Benjamin Watts (1787-1859) had a long career of public service. He was commissioned a Justice of the Peace in 1827. He became Sheriff in November 1838. He was clerk of the Sand Run Baptist Church, a position he held until 1823. He became the second Judge of Boone County, an elective office that was created in 1850 by the Third Constitution of Kentucky. He was Judge until his death 26 February 1859.
Dec 1840 Samuel Hardesty. He became Justice of the Peace in 1827. In 1845 Hardesty was allowed an additional year by the Kentucky Legislature to collect his fee bills and claims, along with the Sheriffs of four other counties. [2/7 Ch 189]
Oct 1842 William Calvert. In 1843 the Sheriff of Boone County, along with those often other counties, was given additional time to file a list of delinquent taxpayers. (See Calvert Gen Book)
Oct 1844 Robert Walton (1782-1852). Robert Walton was born June 19,
1782, Wednesday morning about 10 o'clock & was married to Elizabeth Holton the
24th December 1801, Thursday. Appears in 1850 Census
1782, Wednesday morning about 10 o'clock & was married to Elizabeth Holton the
24th December 1801, Thursday. Appears in 1850 Census
Jan 1848 William J. Sandford. Sandford was allowed additional time to return his delinquent lists, along with the Sheriffs of three other counties. [1848 2/9 Ch 216] Three months was not enough time. An act of the Kentucky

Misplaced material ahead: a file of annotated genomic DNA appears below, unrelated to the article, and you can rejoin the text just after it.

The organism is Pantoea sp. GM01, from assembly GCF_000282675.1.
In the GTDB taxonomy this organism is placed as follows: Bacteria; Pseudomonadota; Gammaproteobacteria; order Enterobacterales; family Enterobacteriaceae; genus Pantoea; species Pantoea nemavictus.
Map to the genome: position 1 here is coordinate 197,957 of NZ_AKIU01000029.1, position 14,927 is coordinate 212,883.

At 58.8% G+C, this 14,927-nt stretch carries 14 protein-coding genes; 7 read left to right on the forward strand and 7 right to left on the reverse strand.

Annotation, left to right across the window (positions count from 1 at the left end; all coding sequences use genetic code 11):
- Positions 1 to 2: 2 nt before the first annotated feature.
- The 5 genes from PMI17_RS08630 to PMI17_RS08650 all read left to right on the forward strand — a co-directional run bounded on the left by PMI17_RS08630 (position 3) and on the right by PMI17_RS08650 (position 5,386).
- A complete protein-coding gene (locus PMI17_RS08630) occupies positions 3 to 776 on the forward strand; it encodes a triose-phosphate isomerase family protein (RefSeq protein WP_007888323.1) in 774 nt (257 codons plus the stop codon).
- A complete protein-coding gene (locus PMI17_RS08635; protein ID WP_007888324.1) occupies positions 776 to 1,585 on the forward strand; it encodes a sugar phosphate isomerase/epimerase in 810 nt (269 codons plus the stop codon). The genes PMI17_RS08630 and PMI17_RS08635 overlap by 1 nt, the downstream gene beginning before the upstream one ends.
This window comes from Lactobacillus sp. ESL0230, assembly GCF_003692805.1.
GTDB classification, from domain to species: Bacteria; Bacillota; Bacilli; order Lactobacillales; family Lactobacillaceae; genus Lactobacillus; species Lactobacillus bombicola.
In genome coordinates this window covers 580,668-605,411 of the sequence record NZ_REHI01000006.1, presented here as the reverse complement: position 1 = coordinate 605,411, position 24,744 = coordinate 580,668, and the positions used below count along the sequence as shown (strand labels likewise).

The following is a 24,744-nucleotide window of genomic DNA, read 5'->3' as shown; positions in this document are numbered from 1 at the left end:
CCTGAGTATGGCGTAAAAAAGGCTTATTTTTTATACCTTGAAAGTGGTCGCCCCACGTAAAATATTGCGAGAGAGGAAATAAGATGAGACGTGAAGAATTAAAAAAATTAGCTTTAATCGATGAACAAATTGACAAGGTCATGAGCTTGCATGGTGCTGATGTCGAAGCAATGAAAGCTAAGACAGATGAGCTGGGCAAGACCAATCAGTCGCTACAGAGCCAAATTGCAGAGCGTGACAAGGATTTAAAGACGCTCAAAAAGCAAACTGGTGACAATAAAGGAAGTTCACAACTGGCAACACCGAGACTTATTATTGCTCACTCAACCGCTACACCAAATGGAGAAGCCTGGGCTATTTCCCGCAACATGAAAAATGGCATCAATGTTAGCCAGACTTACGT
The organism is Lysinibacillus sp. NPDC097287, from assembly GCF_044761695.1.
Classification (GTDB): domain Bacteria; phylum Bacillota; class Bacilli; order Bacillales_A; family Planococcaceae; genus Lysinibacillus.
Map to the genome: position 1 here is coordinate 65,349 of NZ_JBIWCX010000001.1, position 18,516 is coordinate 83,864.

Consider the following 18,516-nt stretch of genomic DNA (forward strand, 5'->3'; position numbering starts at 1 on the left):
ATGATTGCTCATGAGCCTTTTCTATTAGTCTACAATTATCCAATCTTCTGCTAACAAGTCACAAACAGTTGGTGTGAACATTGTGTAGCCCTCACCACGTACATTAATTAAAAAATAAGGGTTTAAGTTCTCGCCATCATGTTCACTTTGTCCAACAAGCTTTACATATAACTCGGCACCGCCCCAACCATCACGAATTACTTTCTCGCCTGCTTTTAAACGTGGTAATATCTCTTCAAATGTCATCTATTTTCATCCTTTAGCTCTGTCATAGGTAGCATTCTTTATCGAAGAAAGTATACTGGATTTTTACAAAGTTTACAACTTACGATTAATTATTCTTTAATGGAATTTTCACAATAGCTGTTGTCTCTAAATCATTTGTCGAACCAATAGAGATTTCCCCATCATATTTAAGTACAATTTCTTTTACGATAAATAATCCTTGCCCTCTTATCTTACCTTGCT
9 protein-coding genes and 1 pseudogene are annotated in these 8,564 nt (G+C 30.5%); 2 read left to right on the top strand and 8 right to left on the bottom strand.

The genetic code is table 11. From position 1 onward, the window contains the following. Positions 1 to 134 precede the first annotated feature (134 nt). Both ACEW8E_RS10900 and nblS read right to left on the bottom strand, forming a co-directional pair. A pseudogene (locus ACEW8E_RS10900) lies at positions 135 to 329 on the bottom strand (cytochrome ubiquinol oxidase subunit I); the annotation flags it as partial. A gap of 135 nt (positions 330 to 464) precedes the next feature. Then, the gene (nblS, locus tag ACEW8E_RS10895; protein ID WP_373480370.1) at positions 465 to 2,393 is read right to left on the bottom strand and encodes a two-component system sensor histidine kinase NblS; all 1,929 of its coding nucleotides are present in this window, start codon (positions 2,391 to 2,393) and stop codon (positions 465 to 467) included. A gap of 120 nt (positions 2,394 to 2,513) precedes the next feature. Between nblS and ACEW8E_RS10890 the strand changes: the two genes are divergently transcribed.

Legislature in 1851 allowed Sandford additional time, till the first Monday in March, to return his delinquent list. Then, by another enactment, he was to have a further two years to collect taxes, fee bills, etc. [1/16 Ch 131; 3/11 Ch 413] He married Anna Calvert (8 Dec 1846). The Federal Census of 1850 taken in Burlington 30 Aug, shows they were both 25 years of age, and that Sandford was still the Sheriff, and that he had three children, and an Irish hired-hand. He also owned four slaves, a black man, age 85, a black woman, age 50, a black male age 17, and a mulatto girl who was 14.
Oct 1848 Benjamin W. White (1796-1851). Benjamin W. White, born 1796, Maryland, died Dec., 1851, Florence, Boone Co., Kentucky. He married Lavinia Wilhoite in Boone County in 1826.